E. Y. ("Yip") Harburg
b. New York, NY, USA.
d. March 5, 1981.
né: Isidore Hochberg
Edgar Yipsel Harburg (April 8, 1896 – March 4, 1981), known as E.Y. Harburg or Yip Harburg, was an American popular song lyricist who worked with many well-known composers. 
He wrote the lyrics to the standards, "Brother, Can You Spare a Dime?", "April in Paris", and "It's Only a Paper Moon", as well as all of the songs in The Wizard of Oz, including "Over the Rainbow".

Life and career

Harburg, the youngest of four surviving children (out of ten), was born Isidore Hochberg on the Lower East Side of New York City on April 8, 1896. His parents, Lewis Hochberg and Mary Ricing, were faithful, Yiddish-speaking Orthodox Jews who had emigrated from Russia. Harburg's nickname "Yipsel" (often shortened to "Yip") came about as "Yipsel" is how people pronounced "YPSL" -- the acronym for the Young People's Socialist League of which he was a member. Some have incorrectly believed that "Yipsel" is a Yiddish word meaning "squirrel."
Later, he adopted the name Edgar Harburg. He was best known as Edgar "Yip" Harburg. He attended Townsend Harris High School, where he and Ira Gershwin, who met over a shared fondness for Gilbert and Sullivan, worked on the school paper and became life-long friends. They went on to attend City College (later part of the City University of New York) together.
After graduating from university, Harburg spent three years in Uruguay to avoid involvement in World War I, which he opposed as a committed socialist. There he worked as a factory supervisor. After the war he returned to New York, married and had two children and started writing light verse for local newspapers. He became co-owner of Consolidated Electrical Appliance Company. The company went bankrupt following the crash of 1929, leaving Harburg "anywhere from $50,000 - $70,000 in debt," which he insisted on paying back over the course of the next few decades. At this point, Ira Gershwin and Yip Harburg agreed that Yip should start writing song lyrics.
Gershwin introduced Harburg to Jay Gorney, who collaborated with him on songs for an Earl Carroll Broadway review (Earl Carroll's Sketchbook): the show was successful and Harburg was engaged as lyricist for a series of successful revues, including Americana in 1932, for which he wrote the lyrics of Brother, Can You Spare a Dime? to the tune of a lullaby Gorney had learned as a child in Russia. This song swept the nation, becoming an anthem of the Great Depression.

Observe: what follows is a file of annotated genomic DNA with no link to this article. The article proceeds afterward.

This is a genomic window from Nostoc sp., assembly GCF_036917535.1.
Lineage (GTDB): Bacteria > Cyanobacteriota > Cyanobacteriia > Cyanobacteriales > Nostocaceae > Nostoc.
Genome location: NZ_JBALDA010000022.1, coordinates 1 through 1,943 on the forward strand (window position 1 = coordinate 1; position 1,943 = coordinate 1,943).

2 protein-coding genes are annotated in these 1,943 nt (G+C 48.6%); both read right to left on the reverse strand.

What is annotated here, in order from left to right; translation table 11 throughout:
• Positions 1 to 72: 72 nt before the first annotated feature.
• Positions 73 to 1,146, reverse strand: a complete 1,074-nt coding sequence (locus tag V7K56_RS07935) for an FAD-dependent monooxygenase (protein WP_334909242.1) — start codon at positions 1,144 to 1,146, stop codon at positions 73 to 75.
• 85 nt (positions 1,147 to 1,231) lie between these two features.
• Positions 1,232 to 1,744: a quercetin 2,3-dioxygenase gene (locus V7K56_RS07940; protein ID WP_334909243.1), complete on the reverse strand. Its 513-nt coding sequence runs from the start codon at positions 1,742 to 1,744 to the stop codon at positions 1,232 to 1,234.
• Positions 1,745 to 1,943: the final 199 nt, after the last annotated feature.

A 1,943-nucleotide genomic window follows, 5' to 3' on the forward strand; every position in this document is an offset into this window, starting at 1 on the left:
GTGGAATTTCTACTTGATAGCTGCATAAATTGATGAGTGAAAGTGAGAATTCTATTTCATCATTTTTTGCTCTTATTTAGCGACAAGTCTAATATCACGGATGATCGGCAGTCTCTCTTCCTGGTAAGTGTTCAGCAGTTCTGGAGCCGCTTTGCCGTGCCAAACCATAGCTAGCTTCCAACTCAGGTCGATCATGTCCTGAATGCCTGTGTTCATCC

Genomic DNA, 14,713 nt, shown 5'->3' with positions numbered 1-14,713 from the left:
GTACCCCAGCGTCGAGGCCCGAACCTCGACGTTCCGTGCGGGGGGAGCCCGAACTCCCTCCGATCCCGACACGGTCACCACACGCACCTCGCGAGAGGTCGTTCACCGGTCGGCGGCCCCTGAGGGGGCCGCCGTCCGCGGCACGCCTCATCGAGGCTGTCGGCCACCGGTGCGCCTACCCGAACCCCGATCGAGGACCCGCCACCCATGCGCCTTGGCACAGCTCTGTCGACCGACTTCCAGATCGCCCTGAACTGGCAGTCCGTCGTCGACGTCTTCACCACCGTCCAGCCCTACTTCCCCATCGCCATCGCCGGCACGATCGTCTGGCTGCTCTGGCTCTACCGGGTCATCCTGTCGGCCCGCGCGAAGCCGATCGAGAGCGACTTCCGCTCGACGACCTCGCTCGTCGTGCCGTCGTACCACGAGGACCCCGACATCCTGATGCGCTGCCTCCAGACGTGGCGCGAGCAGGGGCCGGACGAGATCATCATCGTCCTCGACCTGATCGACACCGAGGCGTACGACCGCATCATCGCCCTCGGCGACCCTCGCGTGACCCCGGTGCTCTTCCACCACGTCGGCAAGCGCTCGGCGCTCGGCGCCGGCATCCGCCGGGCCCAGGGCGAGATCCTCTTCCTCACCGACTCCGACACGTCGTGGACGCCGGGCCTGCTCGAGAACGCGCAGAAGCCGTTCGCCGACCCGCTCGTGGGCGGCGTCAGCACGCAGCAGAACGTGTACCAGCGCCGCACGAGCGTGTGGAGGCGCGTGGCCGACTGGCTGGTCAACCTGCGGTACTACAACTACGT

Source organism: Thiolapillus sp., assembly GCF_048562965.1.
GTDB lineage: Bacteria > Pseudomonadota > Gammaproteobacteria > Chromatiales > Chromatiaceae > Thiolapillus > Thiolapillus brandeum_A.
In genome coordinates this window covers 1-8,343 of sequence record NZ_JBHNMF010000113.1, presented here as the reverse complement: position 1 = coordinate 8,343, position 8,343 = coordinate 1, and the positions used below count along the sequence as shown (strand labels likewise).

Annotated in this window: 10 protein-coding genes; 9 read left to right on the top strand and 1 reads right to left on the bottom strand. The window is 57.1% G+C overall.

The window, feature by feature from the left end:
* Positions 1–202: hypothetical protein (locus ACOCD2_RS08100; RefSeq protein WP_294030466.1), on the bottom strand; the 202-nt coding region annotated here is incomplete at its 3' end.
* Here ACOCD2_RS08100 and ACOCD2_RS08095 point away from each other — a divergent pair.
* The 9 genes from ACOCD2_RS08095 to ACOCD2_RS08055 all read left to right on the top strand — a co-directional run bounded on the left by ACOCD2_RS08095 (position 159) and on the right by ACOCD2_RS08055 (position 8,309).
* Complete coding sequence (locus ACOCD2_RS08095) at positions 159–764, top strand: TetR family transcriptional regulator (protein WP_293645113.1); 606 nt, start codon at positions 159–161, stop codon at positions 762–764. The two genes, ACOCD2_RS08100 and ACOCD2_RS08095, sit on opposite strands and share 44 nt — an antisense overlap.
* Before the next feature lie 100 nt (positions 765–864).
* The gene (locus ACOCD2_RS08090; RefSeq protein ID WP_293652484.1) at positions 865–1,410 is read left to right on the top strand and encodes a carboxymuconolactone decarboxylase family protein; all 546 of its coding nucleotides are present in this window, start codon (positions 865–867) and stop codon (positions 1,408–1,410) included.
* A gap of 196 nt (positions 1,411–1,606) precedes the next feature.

Harburg and Gorney were offered a contract with Paramount: in Hollywood, Harburg worked with composers Harold Arlen, Vernon Duke, Jerome Kern, Jule Styne, and Burton Lane, and wrote the lyrics for The Wizard of Oz for which he won the Academy Award for Best Music, Original Song for Over the Rainbow.

Working in Hollywood did not stop Harburg's career on Broadway. In the 1940s, he wrote a series of book musicals with social messages, including the very successful Bloomer Girl (1944) (about temperance and women's rights activist Amelia Bloomer) and his most famous Broadway show, Finian's Rainbow (1947) (perhaps the first Broadway musical with a racially integrated chorus line, featuring Harburg's "When the Idle Poor Become the Idle Rich"). It has had four major revivals (1955, 1960 and 1967, 2009), and was also made into a film starring Fred Astaire and Petula Clark, directed by Francis Ford Coppola, in 1968. In 2004, the Irish Repertory Theatre staged a well-received Off-Broadway production starring Melissa Errico and Johnathan Freeman . New York's City Center Encores! series performed a critically acclaimed concert version of the piece in March 2009. Directed and choreographed by Warren Carlyle, it starred Tony Award-winner Jim Norton and Kate Baldwin as Finian and Sharon, with Cheyenne Jackson as Woody and Jeremy Bobb as Og, the leprechaun. A Broadway revival began on October 29 at the St. James Theatre with most of the Encores! cast. Newly added to the Broadway cast are Christopher Fitzgerald as Og and Chuck Cooper as Billboard; Jim Norton, Kate Baldwin and Cheyenne Jackson all reprise their roles. It closed on January 17, 2010.